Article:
It's sobering to read the article in the magazine section though. What is a public school supposed to do when there are actual laws that require them to serve a number of calories (which will then come from fat and sugar) and a deep rooted infrastructure that makes only unhealthy and processed foods dirt cheap? Maybe that pessimistic view is warranted then. A change from the federal level, reforming the commodities program to provide low-cost, healthy items and ingredients (for real cooking!) is really what is needed. I don't think that most public schools will be able to enact real health changes in students without that.


So my garden is starting to yield some actual fruit. This year has largely been a bust. There was much too much rain early in the season and the weeds have taken over. We got some good peas but we stopped eating them after they made me and emily sick (elsewhere this has been a great pea/bean season.) We had some of the best strawberries ever earlier and I've recently eaten some of the yellow cherry tomatoes. I think these are two fruits most people don't really know what they are supposed to taste like. If you want proof go to a supermarket and get some of each and then go to a farmer's market and get their equivalent. Let me know what you think.

Most of my plants haven't done well. We just picked our first zucchini because all of the zucchini blossoms were falling off the plants. I think all of the pepper plants died. So did many of the tomatoes, beets, eggplant and basil. One of my co-workers says he is getting amazing results from the hot pepper seedlings I gave him. I had a great crop of those last year but I don't see a single plant left standing this year. My tomatillo plants are huge and have lots of green lantern-like tomatillos hanging off of them. I might have a bumper crop yet. Which has gotten me thinking, I wonder if there is a website out there for people to post what garden grown fruits and vegetables they have to trade? I'm going to look into it and see what I find.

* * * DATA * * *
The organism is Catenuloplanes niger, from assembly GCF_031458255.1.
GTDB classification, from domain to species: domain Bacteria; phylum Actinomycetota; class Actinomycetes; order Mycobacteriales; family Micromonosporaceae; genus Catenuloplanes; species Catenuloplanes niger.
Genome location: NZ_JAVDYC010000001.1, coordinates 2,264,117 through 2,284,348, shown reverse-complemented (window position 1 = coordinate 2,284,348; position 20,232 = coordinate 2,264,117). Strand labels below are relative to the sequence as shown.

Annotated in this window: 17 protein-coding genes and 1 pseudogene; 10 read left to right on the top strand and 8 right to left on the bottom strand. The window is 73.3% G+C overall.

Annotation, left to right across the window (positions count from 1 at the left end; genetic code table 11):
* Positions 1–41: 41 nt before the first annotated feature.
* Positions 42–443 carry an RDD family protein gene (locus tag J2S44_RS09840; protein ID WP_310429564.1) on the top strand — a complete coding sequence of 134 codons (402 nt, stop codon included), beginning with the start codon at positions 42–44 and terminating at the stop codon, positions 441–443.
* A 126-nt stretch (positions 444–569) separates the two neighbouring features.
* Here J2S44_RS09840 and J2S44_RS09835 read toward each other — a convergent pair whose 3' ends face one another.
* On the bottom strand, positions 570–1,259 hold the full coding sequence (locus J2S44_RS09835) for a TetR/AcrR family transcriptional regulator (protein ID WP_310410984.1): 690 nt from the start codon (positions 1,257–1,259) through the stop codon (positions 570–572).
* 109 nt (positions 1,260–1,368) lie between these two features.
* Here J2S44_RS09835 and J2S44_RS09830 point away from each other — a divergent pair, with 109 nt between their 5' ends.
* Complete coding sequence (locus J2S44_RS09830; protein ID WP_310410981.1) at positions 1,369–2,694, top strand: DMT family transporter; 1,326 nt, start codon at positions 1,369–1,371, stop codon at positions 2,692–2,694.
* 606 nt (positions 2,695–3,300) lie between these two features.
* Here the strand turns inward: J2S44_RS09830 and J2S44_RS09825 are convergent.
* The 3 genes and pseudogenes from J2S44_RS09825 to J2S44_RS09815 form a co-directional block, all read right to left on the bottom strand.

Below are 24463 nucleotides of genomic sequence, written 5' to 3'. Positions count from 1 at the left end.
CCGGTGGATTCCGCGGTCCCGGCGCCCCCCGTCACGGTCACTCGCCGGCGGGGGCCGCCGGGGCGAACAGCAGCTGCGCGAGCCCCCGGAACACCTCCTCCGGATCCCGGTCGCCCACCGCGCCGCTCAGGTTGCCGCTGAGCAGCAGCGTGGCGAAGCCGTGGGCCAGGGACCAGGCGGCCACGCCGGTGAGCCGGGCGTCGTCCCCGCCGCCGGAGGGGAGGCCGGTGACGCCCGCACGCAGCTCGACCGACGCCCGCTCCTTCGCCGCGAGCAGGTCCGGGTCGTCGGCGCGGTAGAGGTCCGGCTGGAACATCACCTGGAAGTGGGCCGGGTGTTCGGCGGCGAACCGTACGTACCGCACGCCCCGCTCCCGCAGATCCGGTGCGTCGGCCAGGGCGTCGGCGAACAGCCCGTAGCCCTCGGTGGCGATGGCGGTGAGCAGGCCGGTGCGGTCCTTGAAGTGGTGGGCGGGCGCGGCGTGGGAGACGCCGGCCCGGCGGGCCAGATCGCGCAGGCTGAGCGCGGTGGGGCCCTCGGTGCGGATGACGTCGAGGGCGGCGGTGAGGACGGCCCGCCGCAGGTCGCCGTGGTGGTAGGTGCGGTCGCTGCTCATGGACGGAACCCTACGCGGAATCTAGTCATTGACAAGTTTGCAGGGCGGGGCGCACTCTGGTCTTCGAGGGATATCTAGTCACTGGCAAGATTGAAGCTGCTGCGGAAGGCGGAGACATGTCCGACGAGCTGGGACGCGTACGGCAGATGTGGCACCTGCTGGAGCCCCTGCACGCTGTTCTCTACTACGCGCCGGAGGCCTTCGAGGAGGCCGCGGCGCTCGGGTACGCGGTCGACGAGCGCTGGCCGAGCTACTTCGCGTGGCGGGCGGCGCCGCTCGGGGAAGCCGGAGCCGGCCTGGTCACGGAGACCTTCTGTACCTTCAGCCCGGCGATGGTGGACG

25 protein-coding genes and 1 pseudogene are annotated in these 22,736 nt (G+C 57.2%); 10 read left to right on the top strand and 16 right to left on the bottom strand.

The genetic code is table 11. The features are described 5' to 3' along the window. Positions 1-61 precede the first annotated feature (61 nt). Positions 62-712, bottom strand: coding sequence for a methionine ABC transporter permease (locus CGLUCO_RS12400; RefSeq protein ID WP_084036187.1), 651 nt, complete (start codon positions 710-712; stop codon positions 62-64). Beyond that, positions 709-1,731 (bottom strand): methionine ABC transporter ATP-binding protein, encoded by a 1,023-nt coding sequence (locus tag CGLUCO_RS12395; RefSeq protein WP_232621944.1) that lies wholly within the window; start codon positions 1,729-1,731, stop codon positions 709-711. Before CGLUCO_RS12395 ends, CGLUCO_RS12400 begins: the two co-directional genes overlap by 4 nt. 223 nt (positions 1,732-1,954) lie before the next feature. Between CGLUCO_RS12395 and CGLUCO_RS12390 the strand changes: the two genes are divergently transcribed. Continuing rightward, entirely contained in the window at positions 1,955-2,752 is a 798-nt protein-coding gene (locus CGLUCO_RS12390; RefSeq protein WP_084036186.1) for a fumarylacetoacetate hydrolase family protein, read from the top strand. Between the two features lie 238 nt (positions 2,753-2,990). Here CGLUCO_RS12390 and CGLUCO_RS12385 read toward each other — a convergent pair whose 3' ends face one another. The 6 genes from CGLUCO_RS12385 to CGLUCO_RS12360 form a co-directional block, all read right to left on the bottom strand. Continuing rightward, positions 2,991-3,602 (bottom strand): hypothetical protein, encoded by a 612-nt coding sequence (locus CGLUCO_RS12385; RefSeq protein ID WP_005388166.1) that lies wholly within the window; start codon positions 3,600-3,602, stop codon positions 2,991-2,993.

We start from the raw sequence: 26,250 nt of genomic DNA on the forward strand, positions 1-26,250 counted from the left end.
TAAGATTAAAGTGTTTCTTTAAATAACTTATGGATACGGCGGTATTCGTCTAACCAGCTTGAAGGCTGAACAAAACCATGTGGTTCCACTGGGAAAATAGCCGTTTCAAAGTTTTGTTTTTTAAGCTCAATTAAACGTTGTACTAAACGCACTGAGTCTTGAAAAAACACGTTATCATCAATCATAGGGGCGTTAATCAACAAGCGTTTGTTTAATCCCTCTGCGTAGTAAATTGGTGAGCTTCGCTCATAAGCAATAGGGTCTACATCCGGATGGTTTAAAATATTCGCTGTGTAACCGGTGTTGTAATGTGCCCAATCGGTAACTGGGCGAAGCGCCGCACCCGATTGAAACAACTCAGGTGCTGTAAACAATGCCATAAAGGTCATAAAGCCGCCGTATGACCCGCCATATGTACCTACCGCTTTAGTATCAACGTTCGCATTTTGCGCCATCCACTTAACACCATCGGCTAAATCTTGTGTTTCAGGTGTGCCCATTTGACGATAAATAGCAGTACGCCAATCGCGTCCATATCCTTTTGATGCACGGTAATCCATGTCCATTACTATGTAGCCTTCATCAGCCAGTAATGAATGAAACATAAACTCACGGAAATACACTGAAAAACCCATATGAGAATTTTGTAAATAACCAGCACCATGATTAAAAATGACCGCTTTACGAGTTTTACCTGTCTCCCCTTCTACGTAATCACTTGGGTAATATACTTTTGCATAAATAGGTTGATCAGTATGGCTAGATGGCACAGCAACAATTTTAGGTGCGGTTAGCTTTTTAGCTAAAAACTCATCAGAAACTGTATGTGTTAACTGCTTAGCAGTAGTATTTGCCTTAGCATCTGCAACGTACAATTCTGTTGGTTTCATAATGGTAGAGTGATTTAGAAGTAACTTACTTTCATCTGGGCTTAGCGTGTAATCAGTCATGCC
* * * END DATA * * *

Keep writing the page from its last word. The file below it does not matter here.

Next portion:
Monday, August 07, 2006

I'll be your huckleberry

Blueberry actually.

A while ago I said that I had blueberry lemonade when I was in Maine and that I would try to recreate it in my own kitchen. Well, I tried to do it yesterday. The results were not as good as I expected them to be, but I'm going to try to refine the recipe. These are the ratios I'm working with:

Blueberry Lemonade

3 parts Pure blueberry juice*
3 parts water
2 parts fresh squeezed lemon juice
1 part sugar

*a note on blueberry juice - you can make your own by blending blueberries and straining out the solids or you can just buy the juice in the store, which is what I did. If you go to the store to buy the juice pay attention to the labels. There is "pure blueberry juice," which is just that, and there is "blueberry juice," which is acutally a blend of juices. Read the ingredient list. You only want blueberry juice.

With these ratios I found that the taste is very strong on the blueberry and not as lemon-y as I wanted it. So I'm going to shy on the side of more lemon next time around. I suggest you find your own mix.